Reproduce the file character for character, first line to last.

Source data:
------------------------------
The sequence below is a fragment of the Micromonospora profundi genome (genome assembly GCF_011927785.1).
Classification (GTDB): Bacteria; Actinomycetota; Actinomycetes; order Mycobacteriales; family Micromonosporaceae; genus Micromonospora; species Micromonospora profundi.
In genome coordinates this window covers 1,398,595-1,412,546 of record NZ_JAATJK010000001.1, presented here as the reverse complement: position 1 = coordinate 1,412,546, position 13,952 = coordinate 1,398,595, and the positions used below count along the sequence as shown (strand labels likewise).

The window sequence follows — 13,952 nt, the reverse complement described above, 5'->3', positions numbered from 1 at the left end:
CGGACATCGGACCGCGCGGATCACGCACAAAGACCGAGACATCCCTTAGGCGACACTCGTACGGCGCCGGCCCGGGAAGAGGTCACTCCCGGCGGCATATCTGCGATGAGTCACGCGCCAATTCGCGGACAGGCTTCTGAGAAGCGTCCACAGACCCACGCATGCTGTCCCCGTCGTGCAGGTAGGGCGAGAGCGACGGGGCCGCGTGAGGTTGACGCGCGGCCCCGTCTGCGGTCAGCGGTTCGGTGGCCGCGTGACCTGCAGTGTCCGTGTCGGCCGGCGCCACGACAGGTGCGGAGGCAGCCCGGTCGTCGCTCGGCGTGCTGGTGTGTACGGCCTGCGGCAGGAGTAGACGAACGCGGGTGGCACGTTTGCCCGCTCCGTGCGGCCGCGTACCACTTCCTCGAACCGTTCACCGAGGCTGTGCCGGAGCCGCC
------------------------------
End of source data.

The sequence below is a fragment of the Micromonospora profundi genome (genome assembly GCF_011927785.1).
Classification (GTDB): Bacteria; Actinomycetota; Actinomycetes; order Mycobacteriales; family Micromonosporaceae; genus Micromonospora; species Micromonospora profundi.
In genome coordinates this window covers 1,398,595-1,412,546 of record NZ_JAATJK010000001.1, presented here as the reverse complement: position 1 = coordinate 1,412,546, position 13,952 = coordinate 1,398,595, and the positions used below count along the sequence as shown (strand labels likewise).

The window sequence follows — 13,952 nt, the reverse complement described above, 5'->3', positions numbered from 1 at the left end:
CGGACATCGGACCGCGCGGATCACGCACAAAGACCGAGACATCCCTTAGGCGACACTCGTACGGCGCCGGCCCGGGAAGAGGTCACTCCCGGCGGCATATCTGCGATGAGTCACGCGCCAATTCGCGGACAGGCTTCTGAGAAGCGTCCACAGACCCACGCATGCTGTCCCCGTCGTGCAGGTAGGGCGAGAGCGACGGGGCCGCGTGAGGTTGACGCGCGGCCCCGTCTGCGGTCAGCGGTTCGGTGGCCGCGTGACCTGCAGTGTCCGTGTCGGCCGGCGCCACGACAGGTGCGGAGGCAGCCCGGTCGTCGCTCGGCGTGCTGGTGTGTACGGCCTGCGGCAGGAGTAGACGAACGCGGGTGGCACGTTTGCCCGCTCCGTGCGGCCGCGTACCACTTCCTCGAACCGTTCACCGAGGCTGTGCCGGAGCCGCC